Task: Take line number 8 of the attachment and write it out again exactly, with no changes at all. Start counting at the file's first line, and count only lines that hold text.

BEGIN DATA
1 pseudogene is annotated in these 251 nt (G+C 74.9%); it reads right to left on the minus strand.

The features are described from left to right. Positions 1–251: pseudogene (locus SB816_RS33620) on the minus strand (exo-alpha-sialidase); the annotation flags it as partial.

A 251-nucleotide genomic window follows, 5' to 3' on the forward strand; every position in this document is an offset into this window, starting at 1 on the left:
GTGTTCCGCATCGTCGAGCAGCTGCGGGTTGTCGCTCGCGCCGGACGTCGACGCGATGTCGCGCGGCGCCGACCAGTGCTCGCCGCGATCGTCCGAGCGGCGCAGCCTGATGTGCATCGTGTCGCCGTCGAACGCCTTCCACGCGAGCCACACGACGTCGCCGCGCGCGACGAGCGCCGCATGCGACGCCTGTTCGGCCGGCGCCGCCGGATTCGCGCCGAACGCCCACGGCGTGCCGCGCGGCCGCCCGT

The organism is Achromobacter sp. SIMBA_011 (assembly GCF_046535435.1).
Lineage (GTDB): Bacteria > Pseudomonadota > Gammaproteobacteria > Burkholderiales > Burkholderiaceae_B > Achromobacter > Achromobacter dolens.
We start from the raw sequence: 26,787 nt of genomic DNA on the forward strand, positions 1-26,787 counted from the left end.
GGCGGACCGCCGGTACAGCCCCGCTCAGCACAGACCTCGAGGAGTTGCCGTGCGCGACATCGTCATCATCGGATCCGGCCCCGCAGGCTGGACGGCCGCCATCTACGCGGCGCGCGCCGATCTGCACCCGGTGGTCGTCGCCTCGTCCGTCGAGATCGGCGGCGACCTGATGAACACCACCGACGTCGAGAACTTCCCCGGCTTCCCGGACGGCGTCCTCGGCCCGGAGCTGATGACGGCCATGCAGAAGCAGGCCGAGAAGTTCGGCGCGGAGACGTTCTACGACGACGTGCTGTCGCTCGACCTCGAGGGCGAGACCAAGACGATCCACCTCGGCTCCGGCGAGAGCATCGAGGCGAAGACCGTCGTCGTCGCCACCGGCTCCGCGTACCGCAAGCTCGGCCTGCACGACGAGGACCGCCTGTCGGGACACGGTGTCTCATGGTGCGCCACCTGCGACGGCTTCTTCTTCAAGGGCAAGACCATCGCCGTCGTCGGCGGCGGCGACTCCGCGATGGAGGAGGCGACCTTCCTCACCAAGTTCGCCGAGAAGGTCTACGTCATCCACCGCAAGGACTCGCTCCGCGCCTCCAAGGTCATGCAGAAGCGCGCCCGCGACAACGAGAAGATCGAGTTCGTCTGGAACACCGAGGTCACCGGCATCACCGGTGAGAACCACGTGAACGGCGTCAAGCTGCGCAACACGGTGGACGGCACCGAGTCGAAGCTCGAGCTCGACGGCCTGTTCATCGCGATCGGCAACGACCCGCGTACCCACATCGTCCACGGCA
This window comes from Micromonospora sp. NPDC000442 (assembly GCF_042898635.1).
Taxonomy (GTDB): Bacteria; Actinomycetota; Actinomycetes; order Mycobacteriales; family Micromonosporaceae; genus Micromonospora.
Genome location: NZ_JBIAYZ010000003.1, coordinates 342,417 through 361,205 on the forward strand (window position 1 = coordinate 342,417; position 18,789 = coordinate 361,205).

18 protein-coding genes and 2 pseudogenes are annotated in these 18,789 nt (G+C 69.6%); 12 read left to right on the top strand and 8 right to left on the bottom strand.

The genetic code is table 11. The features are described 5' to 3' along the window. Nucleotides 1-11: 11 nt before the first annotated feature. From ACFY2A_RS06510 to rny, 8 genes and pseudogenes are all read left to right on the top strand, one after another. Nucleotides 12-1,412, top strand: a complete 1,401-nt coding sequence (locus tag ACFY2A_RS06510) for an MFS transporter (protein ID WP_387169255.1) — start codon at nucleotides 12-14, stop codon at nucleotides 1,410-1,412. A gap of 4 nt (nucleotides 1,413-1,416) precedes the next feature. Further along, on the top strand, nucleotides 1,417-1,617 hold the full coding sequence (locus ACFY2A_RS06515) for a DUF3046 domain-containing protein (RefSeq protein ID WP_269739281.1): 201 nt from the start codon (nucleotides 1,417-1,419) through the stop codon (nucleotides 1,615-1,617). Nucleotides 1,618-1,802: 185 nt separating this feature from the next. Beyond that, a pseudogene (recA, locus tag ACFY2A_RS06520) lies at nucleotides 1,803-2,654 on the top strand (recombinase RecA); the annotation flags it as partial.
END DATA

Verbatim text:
GGCGGACCGCCGGTACAGCCCCGCTCAGCACAGACCTCGAGGAGTTGCCGTGCGCGACATCGTCATCATCGGATCCGGCCCCGCAGGCTGGACGGCCGCCATCTACGCGGCGCGCGCCGATCTGCACCCGGTGGTCGTCGCCTCGTCCGTCGAGATCGGCGGCGACCTGATGAACACCACCGACGTCGAGAACTTCCCCGGCTTCCCGGACGGCGTCCTCGGCCCGGAGCTGATGACGGCCATGCAGAAGCAGGCCGAGAAGTTCGGCGCGGAGACGTTCTACGACGACGTGCTGTCGCTCGACCTCGAGGGCGAGACCAAGACGATCCACCTCGGCTCCGGCGAGAGCATCGAGGCGAAGACCGTCGTCGTCGCCACCGGCTCCGCGTACCGCAAGCTCGGCCTGCACGACGAGGACCGCCTGTCGGGACACGGTGTCTCATGGTGCGCCACCTGCGACGGCTTCTTCTTCAAGGGCAAGACCATCGCCGTCGTCGGCGGCGGCGACTCCGCGATGGAGGAGGCGACCTTCCTCACCAAGTTCGCCGAGAAGGTCTACGTCATCCACCGCAAGGACTCGCTCCGCGCCTCCAAGGTCATGCAGAAGCGCGCCCGCGACAACGAGAAGATCGAGTTCGTCTGGAACACCGAGGTCACCGGCATCACCGGTGAGAACCACGTGAACGGCGTCAAGCTGCGCAACACGGTGGACGGCACCGAGTCGAAGCTCGAGCTCGACGGCCTGTTCATCGCGATCGGCAACGACCCGCGTACCCACATCGTCCACGGCA